(c) The agency, board, commission, or officer concerned may transmit to the court of appeals the original papers comprising the whole or any part of the record or any supplemental record, otherwise true copies of such papers certified by an authorized officer or deputy of the agency, board, commission, or officer concerned shall be transmitted. Any original papers thus transmitted to the court of appeals shall be returned to the agency, board, commission, or officer concerned upon the final determination of the review or enforcement proceeding. Pending such final determination any such papers may be returned by the court temporarily to the custody of the agency, board, commission, or officer concerned if needed for the transaction of the public business. Certified copies of any papers included in the record or any supplemental record may also be returned to the agency, board, commission, or officer concerned upon the final determination of review or enforcement proceedings.

(d) The provisions of this section are not applicable to proceedings to review decisions of the Tax Court of the United States or to proceedings to review or enforce those orders of administrative agencies, boards, commissions, or officers which are by law reviewable or enforceable by the district courts.

(Added Pub. L. 85–791, §2, Aug. 28, 1958, 72 Stat. 941; amended Pub. L. 89–773, §5(a), (b), Nov. 6, 1966, 80 Stat. 1323; Pub. L. 100–236, §1, Jan. 8, 1988, 101 Stat. 1731.)

Amendments

1988—Subsec. (a). Pub. L. 100–236 substituted “If proceedings are instituted in two or more courts of appeals with respect to the same order, the following shall apply:” and pars. (1) to (5) for “If proceedings have been instituted in two or more courts of appeals with respect to the same order the agency, board, commission, or officer concerned shall file the record in that one of such courts in which a proceeding with respect to such order was first instituted. The other courts in which such proceedings are pending shall thereupon transfer them to the court of appeals in which the record has been filed. For the convenience of the parties in the interest of justice such court may thereafter transfer all the proceedings with respect to such order to any other court of appeals.”

1966—Subsec. (a). Pub. L. 89–773, §5(a), substituted “The rules prescribed under the authority of section 2072 of this title may provide for the time and manner of filing” for “The several courts of appeal shall have power to adopt, with the approval of the Judicial Conference of the United States, rules, which so far as practicable shall be uniform in all such courts prescribing the time and manner of filing.” See section 2072 of this title.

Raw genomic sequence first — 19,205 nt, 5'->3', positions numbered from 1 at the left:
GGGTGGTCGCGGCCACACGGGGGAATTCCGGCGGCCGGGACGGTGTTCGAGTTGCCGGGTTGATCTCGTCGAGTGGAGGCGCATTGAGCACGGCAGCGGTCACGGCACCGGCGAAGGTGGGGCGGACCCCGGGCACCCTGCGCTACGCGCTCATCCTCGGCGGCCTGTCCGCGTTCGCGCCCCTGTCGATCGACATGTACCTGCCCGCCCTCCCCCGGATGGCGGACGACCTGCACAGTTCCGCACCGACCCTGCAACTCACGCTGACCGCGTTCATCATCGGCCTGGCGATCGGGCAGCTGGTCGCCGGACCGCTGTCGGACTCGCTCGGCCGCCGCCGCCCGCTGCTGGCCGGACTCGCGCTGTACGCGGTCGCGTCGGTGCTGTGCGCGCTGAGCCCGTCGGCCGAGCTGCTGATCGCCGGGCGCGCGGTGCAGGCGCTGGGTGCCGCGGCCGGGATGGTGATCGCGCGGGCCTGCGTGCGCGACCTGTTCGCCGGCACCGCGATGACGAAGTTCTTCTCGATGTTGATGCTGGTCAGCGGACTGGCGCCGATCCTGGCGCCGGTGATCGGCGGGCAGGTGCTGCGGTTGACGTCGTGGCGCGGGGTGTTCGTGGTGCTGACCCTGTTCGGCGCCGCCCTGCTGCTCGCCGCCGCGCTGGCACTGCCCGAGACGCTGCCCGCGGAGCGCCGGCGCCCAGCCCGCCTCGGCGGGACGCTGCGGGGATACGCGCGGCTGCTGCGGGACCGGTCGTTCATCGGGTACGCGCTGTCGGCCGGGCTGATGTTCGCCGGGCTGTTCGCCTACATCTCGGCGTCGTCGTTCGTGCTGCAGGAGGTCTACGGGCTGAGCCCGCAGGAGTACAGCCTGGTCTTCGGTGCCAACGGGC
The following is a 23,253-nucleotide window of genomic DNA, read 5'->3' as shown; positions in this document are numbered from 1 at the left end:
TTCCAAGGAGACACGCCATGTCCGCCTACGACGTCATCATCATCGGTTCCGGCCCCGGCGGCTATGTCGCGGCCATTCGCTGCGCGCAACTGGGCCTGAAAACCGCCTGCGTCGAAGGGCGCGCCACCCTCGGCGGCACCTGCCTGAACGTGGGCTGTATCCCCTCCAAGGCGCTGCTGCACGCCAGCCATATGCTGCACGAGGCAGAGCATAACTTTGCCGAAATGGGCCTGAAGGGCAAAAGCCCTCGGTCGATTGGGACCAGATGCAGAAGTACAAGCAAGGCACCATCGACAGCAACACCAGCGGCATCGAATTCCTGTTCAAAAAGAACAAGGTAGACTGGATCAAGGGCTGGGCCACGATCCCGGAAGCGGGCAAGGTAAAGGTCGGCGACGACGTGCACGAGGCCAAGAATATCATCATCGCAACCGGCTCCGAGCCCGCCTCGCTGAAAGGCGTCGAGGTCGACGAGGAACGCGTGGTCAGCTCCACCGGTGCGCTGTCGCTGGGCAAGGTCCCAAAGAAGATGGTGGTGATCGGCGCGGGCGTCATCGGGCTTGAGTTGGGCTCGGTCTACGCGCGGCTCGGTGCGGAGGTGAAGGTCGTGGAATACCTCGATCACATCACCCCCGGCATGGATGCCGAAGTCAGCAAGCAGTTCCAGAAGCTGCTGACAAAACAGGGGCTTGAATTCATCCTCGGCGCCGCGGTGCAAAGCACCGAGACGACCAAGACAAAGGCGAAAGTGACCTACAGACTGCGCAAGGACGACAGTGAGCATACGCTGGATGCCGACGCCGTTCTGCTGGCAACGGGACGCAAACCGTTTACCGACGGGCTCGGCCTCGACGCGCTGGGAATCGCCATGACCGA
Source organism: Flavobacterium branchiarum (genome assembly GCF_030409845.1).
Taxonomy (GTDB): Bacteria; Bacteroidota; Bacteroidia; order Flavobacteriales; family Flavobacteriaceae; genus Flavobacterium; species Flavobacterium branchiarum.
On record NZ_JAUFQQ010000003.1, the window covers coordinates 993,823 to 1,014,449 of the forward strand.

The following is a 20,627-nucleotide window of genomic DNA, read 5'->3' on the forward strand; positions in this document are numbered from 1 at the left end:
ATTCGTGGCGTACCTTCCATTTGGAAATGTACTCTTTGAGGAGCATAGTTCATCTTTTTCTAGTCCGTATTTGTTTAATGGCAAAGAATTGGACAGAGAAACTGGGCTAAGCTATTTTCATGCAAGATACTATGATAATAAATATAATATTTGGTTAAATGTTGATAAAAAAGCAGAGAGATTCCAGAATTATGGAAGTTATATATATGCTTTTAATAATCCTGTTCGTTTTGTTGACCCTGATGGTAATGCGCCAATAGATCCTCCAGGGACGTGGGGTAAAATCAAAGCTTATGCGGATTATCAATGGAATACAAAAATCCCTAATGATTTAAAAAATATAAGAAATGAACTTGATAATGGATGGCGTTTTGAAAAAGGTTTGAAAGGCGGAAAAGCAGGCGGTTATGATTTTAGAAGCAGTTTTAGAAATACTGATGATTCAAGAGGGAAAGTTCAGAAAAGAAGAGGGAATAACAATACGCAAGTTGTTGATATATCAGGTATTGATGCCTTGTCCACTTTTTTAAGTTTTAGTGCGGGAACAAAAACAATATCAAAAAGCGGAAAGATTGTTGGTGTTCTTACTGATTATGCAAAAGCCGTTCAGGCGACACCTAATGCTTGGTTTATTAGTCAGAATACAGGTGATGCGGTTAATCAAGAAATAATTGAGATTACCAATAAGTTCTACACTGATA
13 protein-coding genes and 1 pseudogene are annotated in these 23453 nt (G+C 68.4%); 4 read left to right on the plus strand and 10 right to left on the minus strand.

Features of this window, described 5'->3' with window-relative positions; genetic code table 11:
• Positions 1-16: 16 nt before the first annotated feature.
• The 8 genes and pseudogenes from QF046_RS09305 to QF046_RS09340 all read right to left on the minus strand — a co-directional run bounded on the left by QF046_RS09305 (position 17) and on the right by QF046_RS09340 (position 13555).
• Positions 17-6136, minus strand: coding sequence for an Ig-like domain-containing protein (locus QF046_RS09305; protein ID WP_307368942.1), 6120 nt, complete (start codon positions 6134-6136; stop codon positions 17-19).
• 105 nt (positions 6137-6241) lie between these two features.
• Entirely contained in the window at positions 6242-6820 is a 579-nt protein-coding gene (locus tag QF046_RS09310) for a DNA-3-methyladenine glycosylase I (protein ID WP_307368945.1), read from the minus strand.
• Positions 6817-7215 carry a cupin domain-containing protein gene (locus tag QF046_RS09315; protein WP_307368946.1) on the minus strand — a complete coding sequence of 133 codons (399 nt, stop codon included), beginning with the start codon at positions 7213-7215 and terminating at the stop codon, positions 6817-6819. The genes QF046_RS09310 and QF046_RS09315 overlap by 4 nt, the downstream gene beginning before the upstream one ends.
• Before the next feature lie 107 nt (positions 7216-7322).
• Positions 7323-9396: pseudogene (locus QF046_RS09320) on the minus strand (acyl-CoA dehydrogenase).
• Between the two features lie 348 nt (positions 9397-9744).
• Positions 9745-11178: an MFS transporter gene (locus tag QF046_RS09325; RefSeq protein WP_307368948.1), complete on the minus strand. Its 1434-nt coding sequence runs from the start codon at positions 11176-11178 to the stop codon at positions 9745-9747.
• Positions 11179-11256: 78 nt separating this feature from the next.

Subsec. (b). Pub. L. 89–773, §5(b), substituted “the rules prescribed under the authority of section 2072 of this title” for “the said rules of the court of appeals” and for “the rules of such court”.

Effective Date of 1988 Amendment

Section 3 of Pub. L. 100–236 provided that: “The amendments made by this Act [amending this section and section 1369 of Title 33, Navigation and Navigable Waters] take effect 180 days after the date of the enactment of this Act [Jan 8, 1988], except that the judicial panel on multidistrict litigation may issue rules pursuant to subsection (a)(3) of section 2112 of title 28, United States Code (as added by section 1), on or after such date of enactment.”

Savings Provision

Section 5(c) of Pub. L. 89–773 provided that: “The amendments of section 2112 of title 28 of the United States Code made by this Act shall not operate to invalidate or repeal rules adopted under the authority of that section prior to the enactment of this Act [Nov. 6, 1966], which rules shall remain in effect until superseded by rules prescribed under the authority of section 2072 of title 28 of the United States Code as amended by this Act.”

§2113. Definition

For purposes of this chapter, the terms “State court”, “State courts”, and “highest court of a State” include the District of Columbia Court of Appeals.

(Added Pub. L. 91–358, title I, §172(a)(2)(A), July 29, 1970, 84 Stat. 590.)

Effective Date

Section effective the first day of the seventh calendar month which begins after July 29, 1970, see section 199(a) of Pub. L. 91–358, set out as an Effective Date of 1970 Amendment note under section 1257 of this title.